heartdarkness.jpgJust polished off Heart of Darkness by Joseph Conrad in my ongoing 50 Classics project and I have to admit I’m losing steam. It’s awfully hard to read about the dark wild places of the world and not want to put down your reading list and actually go somewhere; not that I want to go anywhere vaguely like Conrad’s Darkness, mind you. Back to subject at hand though. Heart of Darkness was one of the first time read on my list. My only previous exposure to it was in the form of the movie Apocalypse Now. To say the movie was loosely based on the book is an understatement (although I’m certain that highly trained film students will disagree).

The novel is narrated by Charlie Marlow, a former salt water sailor who has signed on to captain a freshwater steamboat navigating the interior of the colonial Congo at the behest of an ivory trading company. The novel’s preface explains that Conrad himself, served the same role and many of the scenes and experiences are drawn firsthand from his disturbing time there.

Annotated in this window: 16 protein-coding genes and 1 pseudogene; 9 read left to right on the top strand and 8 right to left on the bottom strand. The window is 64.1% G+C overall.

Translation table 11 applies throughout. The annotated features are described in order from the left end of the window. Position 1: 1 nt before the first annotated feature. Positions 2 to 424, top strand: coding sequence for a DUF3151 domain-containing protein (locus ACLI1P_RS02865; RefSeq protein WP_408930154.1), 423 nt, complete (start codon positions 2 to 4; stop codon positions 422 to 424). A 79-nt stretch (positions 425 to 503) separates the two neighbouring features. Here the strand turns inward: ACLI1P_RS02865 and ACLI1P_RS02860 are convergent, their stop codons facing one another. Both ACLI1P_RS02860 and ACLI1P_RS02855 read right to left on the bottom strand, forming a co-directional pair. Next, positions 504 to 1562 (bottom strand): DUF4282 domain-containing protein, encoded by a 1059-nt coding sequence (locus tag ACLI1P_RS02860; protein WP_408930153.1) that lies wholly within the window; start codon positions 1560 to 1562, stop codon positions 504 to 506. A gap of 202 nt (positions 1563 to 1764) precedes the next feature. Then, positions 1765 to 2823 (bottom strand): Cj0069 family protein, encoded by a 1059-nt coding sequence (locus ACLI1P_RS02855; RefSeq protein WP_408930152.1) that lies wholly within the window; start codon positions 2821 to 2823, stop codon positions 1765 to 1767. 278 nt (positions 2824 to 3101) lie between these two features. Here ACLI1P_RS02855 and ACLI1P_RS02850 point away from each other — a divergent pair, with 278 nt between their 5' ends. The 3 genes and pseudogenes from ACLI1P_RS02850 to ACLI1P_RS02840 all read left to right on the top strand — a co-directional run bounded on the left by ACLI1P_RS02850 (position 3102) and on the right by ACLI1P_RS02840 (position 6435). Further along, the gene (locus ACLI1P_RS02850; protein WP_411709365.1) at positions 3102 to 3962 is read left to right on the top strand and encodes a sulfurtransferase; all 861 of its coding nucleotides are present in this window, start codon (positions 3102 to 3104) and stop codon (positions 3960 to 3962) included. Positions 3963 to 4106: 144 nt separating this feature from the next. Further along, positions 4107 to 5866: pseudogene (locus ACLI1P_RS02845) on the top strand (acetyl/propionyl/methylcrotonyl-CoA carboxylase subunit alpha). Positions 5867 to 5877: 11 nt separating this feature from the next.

To say Darkness is the prevalent theme of the novel is putting it lightly. Darkness of every form permeates the writing; natural darkness, cultural darkness, moral darkness, intellectual darkness and so on. It’s tangible to the reader and you can almost feel it choking your breath and clogging your pores. At several points, I just had to stop and go out in the sunshine for a few deep breaths.

While I don’t want to give too much away about Marlow’s experiences, the phenomena that is Kurtz and story in general, I will recommend that sensitive readers be careful to keep the novel in the context of its historical period. The language, ideology and atmosphere are at once racist of the African people and culture but also critical and exposing of European attitudes and practices. At one point I was tempted to draw an analogy between Conrad’s depiction of the European abuse of Africa and a police report’s clinical report of a rape. Conrad (through Marlow) does not remain clinical for long, though.

The language is a bit dated, but by no means inaccessible. I recommend it, particular as a historical pretext to the current dilemmas of Africa such as civil strife, drought & famine, economic distress and enviromental ravages.